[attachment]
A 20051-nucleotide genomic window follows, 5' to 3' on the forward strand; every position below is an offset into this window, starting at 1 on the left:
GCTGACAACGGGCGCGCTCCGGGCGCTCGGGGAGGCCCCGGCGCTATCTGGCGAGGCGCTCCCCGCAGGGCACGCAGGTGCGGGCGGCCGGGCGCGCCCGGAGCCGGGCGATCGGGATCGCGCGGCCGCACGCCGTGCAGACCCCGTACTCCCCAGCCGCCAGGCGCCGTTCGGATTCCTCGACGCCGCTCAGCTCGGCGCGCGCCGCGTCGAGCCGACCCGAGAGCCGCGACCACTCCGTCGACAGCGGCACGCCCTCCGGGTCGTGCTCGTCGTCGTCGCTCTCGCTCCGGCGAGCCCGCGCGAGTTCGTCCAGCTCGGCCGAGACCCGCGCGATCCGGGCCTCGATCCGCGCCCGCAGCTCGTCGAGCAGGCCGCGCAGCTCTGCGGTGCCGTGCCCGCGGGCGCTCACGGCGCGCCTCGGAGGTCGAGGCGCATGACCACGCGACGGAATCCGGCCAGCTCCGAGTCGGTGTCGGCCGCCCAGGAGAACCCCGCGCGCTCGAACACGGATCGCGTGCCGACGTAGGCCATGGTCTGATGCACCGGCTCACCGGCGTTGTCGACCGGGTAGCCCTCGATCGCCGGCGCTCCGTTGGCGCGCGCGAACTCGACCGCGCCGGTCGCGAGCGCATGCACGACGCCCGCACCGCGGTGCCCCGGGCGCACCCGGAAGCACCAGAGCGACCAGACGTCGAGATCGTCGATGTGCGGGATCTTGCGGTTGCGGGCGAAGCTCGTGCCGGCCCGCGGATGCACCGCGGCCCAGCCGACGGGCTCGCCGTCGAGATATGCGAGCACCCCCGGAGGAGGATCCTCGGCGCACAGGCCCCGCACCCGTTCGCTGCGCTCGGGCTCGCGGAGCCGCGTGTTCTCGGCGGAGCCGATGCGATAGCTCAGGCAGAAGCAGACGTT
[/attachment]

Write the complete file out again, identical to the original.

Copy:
A 20051-nucleotide genomic window follows, 5' to 3' on the forward strand; every position below is an offset into this window, starting at 1 on the left:
GCTGACAACGGGCGCGCTCCGGGCGCTCGGGGAGGCCCCGGCGCTATCTGGCGAGGCGCTCCCCGCAGGGCACGCAGGTGCGGGCGGCCGGGCGCGCCCGGAGCCGGGCGATCGGGATCGCGCGGCCGCACGCCGTGCAGACCCCGTACTCCCCAGCCGCCAGGCGCCGTTCGGATTCCTCGACGCCGCTCAGCTCGGCGCGCGCCGCGTCGAGCCGACCCGAGAGCCGCGACCACTCCGTCGACAGCGGCACGCCCTCCGGGTCGTGCTCGTCGTCGTCGCTCTCGCTCCGGCGAGCCCGCGCGAGTTCGTCCAGCTCGGCCGAGACCCGCGCGATCCGGGCCTCGATCCGCGCCCGCAGCTCGTCGAGCAGGCCGCGCAGCTCTGCGGTGCCGTGCCCGCGGGCGCTCACGGCGCGCCTCGGAGGTCGAGGCGCATGACCACGCGACGGAATCCGGCCAGCTCCGAGTCGGTGTCGGCCGCCCAGGAGAACCCCGCGCGCTCGAACACGGATCGCGTGCCGACGTAGGCCATGGTCTGATGCACCGGCTCACCGGCGTTGTCGACCGGGTAGCCCTCGATCGCCGGCGCTCCGTTGGCGCGCGCGAACTCGACCGCGCCGGTCGCGAGCGCATGCACGACGCCCGCACCGCGGTGCCCCGGGCGCACCCGGAAGCACCAGAGCGACCAGACGTCGAGATCGTCGATGTGCGGGATCTTGCGGTTGCGGGCGAAGCTCGTGCCGGCCCGCGGATGCACCGCGGCCCAGCCGACGGGCTCGCCGTCGAGATATGCGAGCACCCCCGGAGGAGGATCCTCGGCGCACAGGCCCCGCACCCGTTCGCTGCGCTCGGGCTCGCGGAGCCGCGTGTTCTCGGCGGAGCCGATGCGATAGCTCAGGCAGAAGCAGACGTT